Is it possible to eat a diet that tastes good, meets your nutrient needs, doesn’t destroy your bank account and is actually good for the environment? A group of U.K. researchers believe they have developed a nutritious, realistic diet plan that just might meet all these criteria. All told, their sustainable eating plan, which is published in the September issue of the American Journal of Clinical Nutrition, would cost about 10% less than a traditional British diet, while reducing greenhouse gas emissions by 36% — and it even includes meat.
The term sustainable, as it relates to food, products and other parts of our lifestyle, is relatively new, and defining it can be quite complex. According to the United Nations’ Food and Agriculture Organization (FAO), sustainable food is defined as “those diets with low environmental impacts, which contribute to food and nutrition security and to healthy life for present and future generations.
Sustainable diets are protective and respectful of biodiversity and ecosystems, culturally acceptable, accessible, economically fair and affordable; nutritionally adequate, safe and healthy; while optimizing natural and human resources.” In other words, to be truly sustainable, our diets need to be not only good for the environment, but also for the people, animals and land involved in their production — for now, and for generations to come.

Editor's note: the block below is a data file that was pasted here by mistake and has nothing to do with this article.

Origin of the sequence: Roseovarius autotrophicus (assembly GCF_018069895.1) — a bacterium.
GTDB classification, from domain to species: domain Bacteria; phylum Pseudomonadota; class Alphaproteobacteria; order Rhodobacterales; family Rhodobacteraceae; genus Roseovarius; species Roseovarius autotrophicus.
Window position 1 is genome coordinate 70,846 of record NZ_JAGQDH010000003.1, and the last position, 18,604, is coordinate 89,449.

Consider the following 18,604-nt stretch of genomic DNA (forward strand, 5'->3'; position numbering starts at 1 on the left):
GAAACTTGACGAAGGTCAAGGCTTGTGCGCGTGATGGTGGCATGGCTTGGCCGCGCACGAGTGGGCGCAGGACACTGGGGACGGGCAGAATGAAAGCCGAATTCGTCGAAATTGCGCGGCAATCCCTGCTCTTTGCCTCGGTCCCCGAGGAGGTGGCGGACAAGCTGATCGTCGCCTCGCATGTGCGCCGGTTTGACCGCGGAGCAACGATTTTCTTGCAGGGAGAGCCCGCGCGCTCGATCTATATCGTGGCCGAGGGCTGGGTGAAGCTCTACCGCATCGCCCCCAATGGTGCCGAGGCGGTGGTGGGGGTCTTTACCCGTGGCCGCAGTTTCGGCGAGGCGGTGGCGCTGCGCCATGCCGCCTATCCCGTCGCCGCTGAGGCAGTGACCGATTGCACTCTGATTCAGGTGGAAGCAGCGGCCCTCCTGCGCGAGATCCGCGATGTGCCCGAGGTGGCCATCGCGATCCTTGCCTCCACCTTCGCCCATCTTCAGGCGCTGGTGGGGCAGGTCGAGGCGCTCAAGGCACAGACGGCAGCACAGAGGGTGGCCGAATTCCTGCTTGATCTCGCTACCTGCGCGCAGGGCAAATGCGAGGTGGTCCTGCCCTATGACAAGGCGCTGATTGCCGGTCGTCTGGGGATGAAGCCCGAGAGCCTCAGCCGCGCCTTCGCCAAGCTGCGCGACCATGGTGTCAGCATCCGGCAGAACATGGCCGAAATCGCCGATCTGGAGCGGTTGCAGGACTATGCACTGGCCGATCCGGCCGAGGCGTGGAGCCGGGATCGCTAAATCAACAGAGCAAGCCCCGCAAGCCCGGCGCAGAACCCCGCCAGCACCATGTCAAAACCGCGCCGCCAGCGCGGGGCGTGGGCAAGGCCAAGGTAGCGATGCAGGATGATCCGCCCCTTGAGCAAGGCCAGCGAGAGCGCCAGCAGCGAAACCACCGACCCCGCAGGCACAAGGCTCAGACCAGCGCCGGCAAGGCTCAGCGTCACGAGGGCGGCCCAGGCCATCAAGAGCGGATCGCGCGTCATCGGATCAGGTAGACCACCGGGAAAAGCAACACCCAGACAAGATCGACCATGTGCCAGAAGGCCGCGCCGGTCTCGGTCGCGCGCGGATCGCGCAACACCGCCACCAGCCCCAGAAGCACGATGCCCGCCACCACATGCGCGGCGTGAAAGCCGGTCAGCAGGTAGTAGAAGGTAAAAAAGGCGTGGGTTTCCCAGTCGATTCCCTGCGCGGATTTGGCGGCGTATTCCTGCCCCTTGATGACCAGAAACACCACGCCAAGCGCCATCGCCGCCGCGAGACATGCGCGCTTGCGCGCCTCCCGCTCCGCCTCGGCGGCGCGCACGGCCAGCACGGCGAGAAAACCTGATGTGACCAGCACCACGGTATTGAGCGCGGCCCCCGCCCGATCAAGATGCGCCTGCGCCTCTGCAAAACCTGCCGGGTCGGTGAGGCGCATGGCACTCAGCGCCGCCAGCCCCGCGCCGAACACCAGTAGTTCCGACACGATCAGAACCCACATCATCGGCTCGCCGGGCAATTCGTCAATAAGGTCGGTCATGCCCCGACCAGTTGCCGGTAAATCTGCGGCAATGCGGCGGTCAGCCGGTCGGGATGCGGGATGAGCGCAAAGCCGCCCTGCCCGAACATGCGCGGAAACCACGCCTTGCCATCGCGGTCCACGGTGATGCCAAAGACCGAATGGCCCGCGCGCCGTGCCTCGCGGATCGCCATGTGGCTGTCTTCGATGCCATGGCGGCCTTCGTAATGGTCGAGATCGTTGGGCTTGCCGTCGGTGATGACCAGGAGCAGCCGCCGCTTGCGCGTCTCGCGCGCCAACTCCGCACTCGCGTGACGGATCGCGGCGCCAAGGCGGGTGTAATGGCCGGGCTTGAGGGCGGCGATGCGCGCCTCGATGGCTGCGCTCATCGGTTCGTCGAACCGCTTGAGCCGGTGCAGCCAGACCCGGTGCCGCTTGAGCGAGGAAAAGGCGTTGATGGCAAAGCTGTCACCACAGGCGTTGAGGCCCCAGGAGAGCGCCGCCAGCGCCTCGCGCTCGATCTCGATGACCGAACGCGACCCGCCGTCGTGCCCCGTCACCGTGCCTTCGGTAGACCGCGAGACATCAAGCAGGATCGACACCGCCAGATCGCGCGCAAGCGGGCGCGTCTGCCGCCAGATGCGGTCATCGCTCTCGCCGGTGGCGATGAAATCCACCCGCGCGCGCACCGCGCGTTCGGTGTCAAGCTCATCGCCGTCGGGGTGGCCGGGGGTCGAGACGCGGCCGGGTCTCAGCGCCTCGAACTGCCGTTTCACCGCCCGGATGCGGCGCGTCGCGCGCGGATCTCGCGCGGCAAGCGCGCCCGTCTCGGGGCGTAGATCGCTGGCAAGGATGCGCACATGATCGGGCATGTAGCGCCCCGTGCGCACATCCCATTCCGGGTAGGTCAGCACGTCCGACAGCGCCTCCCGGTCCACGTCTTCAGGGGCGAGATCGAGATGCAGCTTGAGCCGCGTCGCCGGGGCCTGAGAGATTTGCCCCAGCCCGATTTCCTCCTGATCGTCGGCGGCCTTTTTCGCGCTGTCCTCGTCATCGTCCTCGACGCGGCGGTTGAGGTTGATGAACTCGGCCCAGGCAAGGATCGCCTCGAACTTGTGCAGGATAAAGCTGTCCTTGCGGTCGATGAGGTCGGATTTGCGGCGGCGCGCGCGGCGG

To assess sustainability, researchers often use a concept known as the life cycle assessment, or LCA. An LCA is a sophisticated, detailed look at all elements related to a food’s impact on the environment, ranging from the energy and resources needed to make the fertilizers to grow the food, to the energy required to store the food at every step along the way, to the resources needed to manage the waste produced by unused or spoiled food. Because only a limited number of LCAs have been published on individual foods and ingredients, the authors used greenhouse gas emission as a proxy for LCA.
The diet proposed by the U.K. research team met the average adult female’s needs for all major nutrients, including protein, fibre, iron, calcium, zinc, folate and vitamin B-12, and was within the recommended limits for calories, added sugars, sodium and saturated fats (the authors used a female diet because women of childbearing age have higher iron requirements than men).
When compared with the diet usually consumed by the British public, the sustainable diet was slightly higher in fruits, vegetables, grains and potatoes, milk and yogurt, but contained less ice cream, butter and cream. The sustainable diet also contained fewer high fat or high sugar processed foods, less than half the amount of meat, a little bit more fish and more than twice as many beans and lentils. Eggs were reduced slightly, and fish and nuts went up a touch.
Keywords: When compared with the diet usually